Article: Heerhartz, Sarah M., et al. “Shoreline Armoring in an Estuary Constrains Wrack-Associated Invertebrate Communities.” Estuaries and Coasts 39.1 (2016): 171-188.
Hopefully you caught yesterday’s article on protecting shores with a living shoreline, we’ll be talking today about the negative impacts of the “dead” shoreline protections!
It’s hard to imagine a beach as anything but relaxing and peaceful. But imagine for a second you are a small invertebrate, about 1/500th the height of a human. If that were the case, being on a large sandy beach would be the same as standing in the middle of Death Valley. Not so relaxed anymore, huh?
To small organisms, beaches are essentially deserts. Beaches are not productive systems, they aren’t inhabited by a large community of primary producers, but they are surrounded by productivity from land and sea. Therefore, beaches rely on subsidies of organic matter from their surrounding ecosystems. We typically call these subsidies “beach wrack” (Fig. 1). If you’ve been on a beach, you’ve seen beach wrack, but probably didn’t stop to think twice about it. Beach wrack is composed of seaweeds, seagrass, leaves, and wood; a real mix of land and sea influence. To a small beach-dwelling organism, beach wrack is like an oasis in the desert, creating a zone for feeding and shelter. It should be no surprise then, that there are thriving communities of invertebrates inhabiting beach wrack (Fig. 2).
As humans, we love our beaches and have made great efforts to preserve them. One of the efforts made in the past few decades is called shoreline armoring where we build or add hard structures to beaches in order to protect them from erosion (Fig. 3). But armoring might have some unintended consequences as they can disrupt the transition from sea to land and alter beach wrack ecosystems. Here, researchers from Puget Sound, WA compared invertebrate beach wrack communities between armored and unarmored beaches.
Researchers picked 29 paired armored and unarmored beaches within the Puget Sound where pairs had similar physical characteristics. With their sites chosen, they went out and sampled beach wrack at each site for the presence, abundance, and diversity of organisms present. Invertebrates were sampled by placing 1 meter X 1 meter quadrats (a simple square device that provides a frame for counting things within) along a wrack line. Mobile invertebrates were captured and sampled by creating pitfall traps. In addition to quantifying the communities, researchers also employed PVC tubes filled with wrack material and capped with different mesh sizes to either include or exclude certain invertebrates. PVC tubes were left at sites for 30 days, after which decomposition of the wrack was calculated.
Overall, researchers found higher numbers of wrack-associated invertebrates in unarmored beaches as indicated by quadrat sampling (Fig. 4) and pitfall sampling (Fig. 5). When researchers broke down the communities into groups, the trend of greater numbers at unarmored beaches held up, with the exception of aquatic invertebrates in which there were higher numbers at armored beaches. The most striking result was the difference in talitrid amphipods (see Fig. 2) where they were 8.5x more abundant at unarmored beaches! Researchers also found a large number of invertebrate taxa representative of nematodes, beetles, winged insects, molluscs, gastropods, and polychaetes; just to name a few (Fig. 6-8).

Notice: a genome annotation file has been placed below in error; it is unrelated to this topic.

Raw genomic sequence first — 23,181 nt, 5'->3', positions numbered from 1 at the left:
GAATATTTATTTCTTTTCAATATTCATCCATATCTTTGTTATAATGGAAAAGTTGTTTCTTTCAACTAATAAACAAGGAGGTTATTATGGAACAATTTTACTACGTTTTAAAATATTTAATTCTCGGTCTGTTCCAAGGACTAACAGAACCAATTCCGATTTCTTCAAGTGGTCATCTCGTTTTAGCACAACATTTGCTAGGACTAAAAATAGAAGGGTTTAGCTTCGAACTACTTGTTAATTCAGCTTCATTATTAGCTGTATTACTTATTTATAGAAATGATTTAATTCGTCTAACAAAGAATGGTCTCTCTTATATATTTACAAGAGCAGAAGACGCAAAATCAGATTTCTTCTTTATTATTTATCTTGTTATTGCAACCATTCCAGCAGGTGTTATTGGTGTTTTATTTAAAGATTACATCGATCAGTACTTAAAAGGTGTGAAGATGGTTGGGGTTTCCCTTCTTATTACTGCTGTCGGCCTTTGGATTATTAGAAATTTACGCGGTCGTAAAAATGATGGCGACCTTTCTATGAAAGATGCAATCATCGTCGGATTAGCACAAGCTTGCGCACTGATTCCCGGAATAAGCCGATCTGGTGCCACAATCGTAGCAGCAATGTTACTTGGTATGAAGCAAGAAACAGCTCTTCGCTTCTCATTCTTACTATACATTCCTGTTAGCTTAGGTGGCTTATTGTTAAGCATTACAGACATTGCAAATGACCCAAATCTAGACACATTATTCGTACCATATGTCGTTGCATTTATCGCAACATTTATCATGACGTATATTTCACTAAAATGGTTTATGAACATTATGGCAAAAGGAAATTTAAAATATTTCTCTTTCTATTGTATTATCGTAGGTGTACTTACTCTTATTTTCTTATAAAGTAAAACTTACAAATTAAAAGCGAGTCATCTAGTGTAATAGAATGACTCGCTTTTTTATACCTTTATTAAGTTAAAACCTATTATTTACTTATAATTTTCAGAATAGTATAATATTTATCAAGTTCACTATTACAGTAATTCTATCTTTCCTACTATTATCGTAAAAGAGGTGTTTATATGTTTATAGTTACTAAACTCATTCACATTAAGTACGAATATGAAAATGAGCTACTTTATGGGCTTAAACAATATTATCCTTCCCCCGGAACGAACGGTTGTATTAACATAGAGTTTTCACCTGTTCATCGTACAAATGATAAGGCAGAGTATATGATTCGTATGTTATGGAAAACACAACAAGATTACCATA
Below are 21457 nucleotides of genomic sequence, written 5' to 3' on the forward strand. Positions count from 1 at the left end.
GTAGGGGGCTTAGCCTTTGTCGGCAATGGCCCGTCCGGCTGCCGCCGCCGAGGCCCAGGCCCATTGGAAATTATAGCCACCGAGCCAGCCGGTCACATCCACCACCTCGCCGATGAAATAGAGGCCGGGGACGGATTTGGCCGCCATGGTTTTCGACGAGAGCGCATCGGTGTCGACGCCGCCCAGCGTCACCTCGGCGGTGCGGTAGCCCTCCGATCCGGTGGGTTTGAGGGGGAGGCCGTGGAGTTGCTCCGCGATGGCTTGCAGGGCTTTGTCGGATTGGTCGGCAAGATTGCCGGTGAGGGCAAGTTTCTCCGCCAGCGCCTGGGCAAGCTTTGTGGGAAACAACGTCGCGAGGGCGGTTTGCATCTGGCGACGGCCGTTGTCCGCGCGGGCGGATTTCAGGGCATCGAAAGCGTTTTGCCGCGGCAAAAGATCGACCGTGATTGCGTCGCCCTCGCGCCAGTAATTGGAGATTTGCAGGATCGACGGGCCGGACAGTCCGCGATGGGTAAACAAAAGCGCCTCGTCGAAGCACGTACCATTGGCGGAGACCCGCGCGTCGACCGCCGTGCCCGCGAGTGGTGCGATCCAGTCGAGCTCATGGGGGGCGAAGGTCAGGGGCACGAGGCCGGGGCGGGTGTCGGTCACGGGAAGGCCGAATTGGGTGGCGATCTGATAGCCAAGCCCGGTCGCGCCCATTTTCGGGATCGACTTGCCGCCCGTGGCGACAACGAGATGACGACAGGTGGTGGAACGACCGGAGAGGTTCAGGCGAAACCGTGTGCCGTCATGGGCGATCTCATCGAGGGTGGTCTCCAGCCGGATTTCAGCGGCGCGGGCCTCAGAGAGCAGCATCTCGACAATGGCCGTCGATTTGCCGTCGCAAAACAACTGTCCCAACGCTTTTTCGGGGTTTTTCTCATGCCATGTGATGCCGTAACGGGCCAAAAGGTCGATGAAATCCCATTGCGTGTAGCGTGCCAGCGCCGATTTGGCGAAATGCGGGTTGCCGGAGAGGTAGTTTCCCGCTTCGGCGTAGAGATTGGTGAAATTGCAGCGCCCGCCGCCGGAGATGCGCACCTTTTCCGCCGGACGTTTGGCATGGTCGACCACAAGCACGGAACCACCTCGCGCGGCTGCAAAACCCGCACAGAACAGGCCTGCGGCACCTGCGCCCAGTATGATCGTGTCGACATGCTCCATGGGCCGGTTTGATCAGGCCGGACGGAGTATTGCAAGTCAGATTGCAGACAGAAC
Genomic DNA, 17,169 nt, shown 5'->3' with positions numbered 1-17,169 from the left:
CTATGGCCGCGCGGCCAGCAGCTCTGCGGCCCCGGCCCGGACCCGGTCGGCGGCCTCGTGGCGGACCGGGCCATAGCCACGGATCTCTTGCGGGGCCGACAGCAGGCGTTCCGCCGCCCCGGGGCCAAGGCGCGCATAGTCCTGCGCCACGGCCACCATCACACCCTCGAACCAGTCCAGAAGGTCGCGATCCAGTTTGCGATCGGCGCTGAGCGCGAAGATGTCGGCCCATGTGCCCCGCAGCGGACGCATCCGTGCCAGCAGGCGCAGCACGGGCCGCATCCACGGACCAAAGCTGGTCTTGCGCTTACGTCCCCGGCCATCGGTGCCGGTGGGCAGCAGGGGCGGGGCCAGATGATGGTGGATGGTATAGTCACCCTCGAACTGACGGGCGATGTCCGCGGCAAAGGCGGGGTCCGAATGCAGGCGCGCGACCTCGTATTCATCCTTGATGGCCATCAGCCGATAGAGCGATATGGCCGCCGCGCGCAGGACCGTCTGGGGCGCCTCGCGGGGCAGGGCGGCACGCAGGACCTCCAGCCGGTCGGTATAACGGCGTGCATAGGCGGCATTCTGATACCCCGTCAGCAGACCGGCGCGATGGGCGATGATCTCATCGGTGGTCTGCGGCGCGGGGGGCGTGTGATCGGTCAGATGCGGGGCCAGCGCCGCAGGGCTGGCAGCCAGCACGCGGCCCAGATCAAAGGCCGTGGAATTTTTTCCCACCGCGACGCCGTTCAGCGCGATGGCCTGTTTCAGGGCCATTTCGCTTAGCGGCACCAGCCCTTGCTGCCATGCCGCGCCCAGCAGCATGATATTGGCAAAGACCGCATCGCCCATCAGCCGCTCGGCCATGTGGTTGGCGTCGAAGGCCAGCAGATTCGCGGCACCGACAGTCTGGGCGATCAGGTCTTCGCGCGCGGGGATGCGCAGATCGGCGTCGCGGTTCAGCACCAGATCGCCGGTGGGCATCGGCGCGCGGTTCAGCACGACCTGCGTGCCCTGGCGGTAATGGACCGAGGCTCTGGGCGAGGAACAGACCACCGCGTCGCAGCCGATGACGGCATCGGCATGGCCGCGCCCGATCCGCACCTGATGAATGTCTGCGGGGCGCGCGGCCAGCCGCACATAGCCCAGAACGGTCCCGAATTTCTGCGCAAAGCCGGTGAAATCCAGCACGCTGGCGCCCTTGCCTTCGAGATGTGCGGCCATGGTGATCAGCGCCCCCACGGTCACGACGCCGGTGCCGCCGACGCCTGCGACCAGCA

Decomposition data was only analyzed from unarmored beaches, but an interesting trend was found that showed decomposition rates were significantly higher when fine mesh was used, excluding many invertebrates (Fig. 9).
We armor beaches with the best intent, but there are unintended consequences that go along with these actions. This research has shown that armoring beaches has a significant and negative impact on beach wrack communities. And while most of us didn’t know these communities even existed, they represent something very important. These researchers have highlighted the amazing amount of connectivity between terrestrial and aquatic ecosystems. In these beach wrack communities lie a diverse collection of organisms that help connect two vastly different systems and help the flow of energy between them. This research has shown that excluding or limiting wrack communities can be detrimental to nutrient cycling. Slower decomposition is not only bad for the communities that depend on a faster cycle but that also means our beaches are going to be covered by wrack for longer periods of time.
My hope is that a study like this opens our eyes to the complexity and connectivity of ecosystems that often goes unnoticed. While there may be casualties in our fight against climate change or in our preservation attempts, we cannot discount the importance of these transitional zones and their inhabitants.
Postdoctoral Researcher, Claremont McKenna College
I am currently a postdoc at Keck Sciences, Claremont McKenna College. I work with Dr. Sarah Gilman, measuring and modeling energy budgets in intertidal species. I am a climate scientist and marine community ecologist and my PhD (University of Rhode Island) focused on how ocean acidification and eutrophication, alters coastal trophic interactions and species assemblages.
I love bad jokes and good beer.